Andrea Dowd
This book is a small, snapshot biography of seven complex writers in early 20th century Britain. I didn't read the whole thing, I just read the author's who interested me: Elizabeth Von Arnim, Katherine Mansfield, H.G. Wells, and Radclyff Hall.

The whole premise of each of these relationships is Modernity. It was the turn of the century and most of these men and women were larger than life literary masters. They felt as though they were on the cutting edge of a new way of living and loving. And
Kasey Jueds
Loved this. Partly because of the time period, one of my favorites in British history; partly because the book includes favorite people, too (Vanessa Bell, Vera Brittain, Virginia Woolf--who doesn't have her own chapter but makes lots of appearances). Very readable--smart but also down-to-earth, accessible, sometimes funny, even. Most of all, actually, I loved the introduction, in which Roiphe writes not only about the time period but touches on her own interest in the subject. (There's a sectio ...more
I wanted to read this because I didn't know much about the writers it discusses and I often hear people talking about how they're obsessed with Bloomsbury and etc., so I thought this might be a good juicy overview/introduction. But really I just found it incredibly boring. It seemed like it would be really interesting to learn about how people in the 1910s/20s/etc dealt with having relationships that were outside the accepted norms, and about how society reacted to them for doing so, but this bo ...more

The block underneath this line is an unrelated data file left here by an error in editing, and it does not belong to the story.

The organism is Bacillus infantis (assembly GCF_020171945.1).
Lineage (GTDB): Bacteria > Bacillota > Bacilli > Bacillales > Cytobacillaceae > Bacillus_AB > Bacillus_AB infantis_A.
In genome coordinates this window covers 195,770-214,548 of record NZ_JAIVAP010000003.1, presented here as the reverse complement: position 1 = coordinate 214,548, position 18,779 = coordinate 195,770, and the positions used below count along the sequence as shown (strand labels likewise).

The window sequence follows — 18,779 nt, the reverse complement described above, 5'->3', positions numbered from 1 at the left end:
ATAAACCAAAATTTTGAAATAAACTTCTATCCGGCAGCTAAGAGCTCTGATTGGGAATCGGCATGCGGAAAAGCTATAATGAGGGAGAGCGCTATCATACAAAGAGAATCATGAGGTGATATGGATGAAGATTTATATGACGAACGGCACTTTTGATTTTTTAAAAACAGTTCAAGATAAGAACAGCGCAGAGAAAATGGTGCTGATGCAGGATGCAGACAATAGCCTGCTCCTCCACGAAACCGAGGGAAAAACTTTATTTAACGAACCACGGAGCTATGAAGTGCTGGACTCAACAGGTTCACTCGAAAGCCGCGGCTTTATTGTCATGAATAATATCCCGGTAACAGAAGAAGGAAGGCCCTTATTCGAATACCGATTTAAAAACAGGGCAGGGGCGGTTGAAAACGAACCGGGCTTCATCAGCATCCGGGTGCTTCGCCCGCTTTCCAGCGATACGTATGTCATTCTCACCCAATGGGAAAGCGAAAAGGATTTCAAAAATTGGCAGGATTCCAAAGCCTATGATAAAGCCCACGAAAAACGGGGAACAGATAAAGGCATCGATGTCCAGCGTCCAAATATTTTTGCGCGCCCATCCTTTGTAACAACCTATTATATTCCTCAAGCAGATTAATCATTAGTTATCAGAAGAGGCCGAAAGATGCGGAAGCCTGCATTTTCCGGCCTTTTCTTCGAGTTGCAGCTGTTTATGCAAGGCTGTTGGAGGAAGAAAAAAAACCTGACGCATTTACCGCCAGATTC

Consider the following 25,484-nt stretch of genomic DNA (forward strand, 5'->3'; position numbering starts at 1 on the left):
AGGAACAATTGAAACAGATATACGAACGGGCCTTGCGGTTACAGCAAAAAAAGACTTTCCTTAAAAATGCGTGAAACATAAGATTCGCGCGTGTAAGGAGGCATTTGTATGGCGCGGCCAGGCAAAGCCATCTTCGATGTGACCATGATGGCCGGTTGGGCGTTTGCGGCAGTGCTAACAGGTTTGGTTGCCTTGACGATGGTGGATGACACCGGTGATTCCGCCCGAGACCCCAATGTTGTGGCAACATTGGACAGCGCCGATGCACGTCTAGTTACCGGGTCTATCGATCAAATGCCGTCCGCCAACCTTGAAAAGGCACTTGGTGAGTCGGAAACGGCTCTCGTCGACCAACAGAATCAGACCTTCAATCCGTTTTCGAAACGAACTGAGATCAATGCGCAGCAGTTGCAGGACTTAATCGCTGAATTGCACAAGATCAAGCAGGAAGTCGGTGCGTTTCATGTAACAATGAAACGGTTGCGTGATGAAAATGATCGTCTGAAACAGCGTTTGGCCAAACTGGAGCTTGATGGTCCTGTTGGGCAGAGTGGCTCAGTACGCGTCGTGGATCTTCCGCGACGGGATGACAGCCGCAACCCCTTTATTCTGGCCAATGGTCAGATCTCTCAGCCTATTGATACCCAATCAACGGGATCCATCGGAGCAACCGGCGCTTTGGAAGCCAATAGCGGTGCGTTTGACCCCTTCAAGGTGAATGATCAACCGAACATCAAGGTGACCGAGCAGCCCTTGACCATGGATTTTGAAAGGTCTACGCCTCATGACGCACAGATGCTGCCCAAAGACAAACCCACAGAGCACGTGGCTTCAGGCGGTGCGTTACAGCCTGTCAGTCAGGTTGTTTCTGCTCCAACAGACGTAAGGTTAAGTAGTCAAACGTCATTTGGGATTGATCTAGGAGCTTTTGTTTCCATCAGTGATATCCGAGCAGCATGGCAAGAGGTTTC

What could have been such a fascinating subject (omg! the sordid love lives of london literati) is just ... ugh. I was unable to finish it (maybe someone else will have better luck.) A shame, really. I had such high hopes for the London Literary Circle, c. 1910-1939 - and then I find that beneath all the sex & HG Wells' enormous ... douchbaggery, there just - isn't that much plot.
Or maybe it's Roiphe. (Astute readers will notice I am always willing to blame the author.) Roiphe mentions once
A multiple biography, looking at seven literary “marriages” in the Bloomsbury set (London literati of 1910-1939). At least one of each couple had other relationships with the knowledge and usually consent of the other. It includes HG Wells, Katherine Mansfield, Vanessa Bell, Ottoline Morrell and Radcliffe Hall. The book tries to dissect these relationships individually and in the context of their time. Things are further complicated by the fact that they all knew at least one of the other couple ...more
This book would make a good movie, just to see how unorthodox all these relationships are and how they all are pretty much in the same social circle. It spans world war I and II in Britain among writers.

7 “marriages à la mode”—each rising to the challenge of intimate relations in more or less creative ways. Jane Wells, the wife of H.G., remained his rock, despite his decade-long relationship with Rebecca West (among others). Katherine Mansfield had an irresponsible, childlike romance with her hu
This book took me almost a month to read, which is really unusual. I kept stopping after the stories of each "arrangement" and wondering if it was appropriate to be reading so much about a real person's marriage. I managed to get past that, mostly. These people all documented their inner lives with such diligence that surely they must have anticipated that someone would read it, and perhaps even hoped that people would want to.
And while I'm not sure I have any more insight into my own life after
I found this book a really interesting read, particularly in conjunction with Elizabeth Gilbert's recent book, Committed. Uncommon Arrangments is a series of essays about married British writers from 1910-1939. Each of the relationships is a study in the idea of marriage and committment, and questioning the traditional notions of monogamy and domestic/professional spheres. I am sure throughout history there have been couples who have consciously made an effort to redefine the idea of marriage -t ...more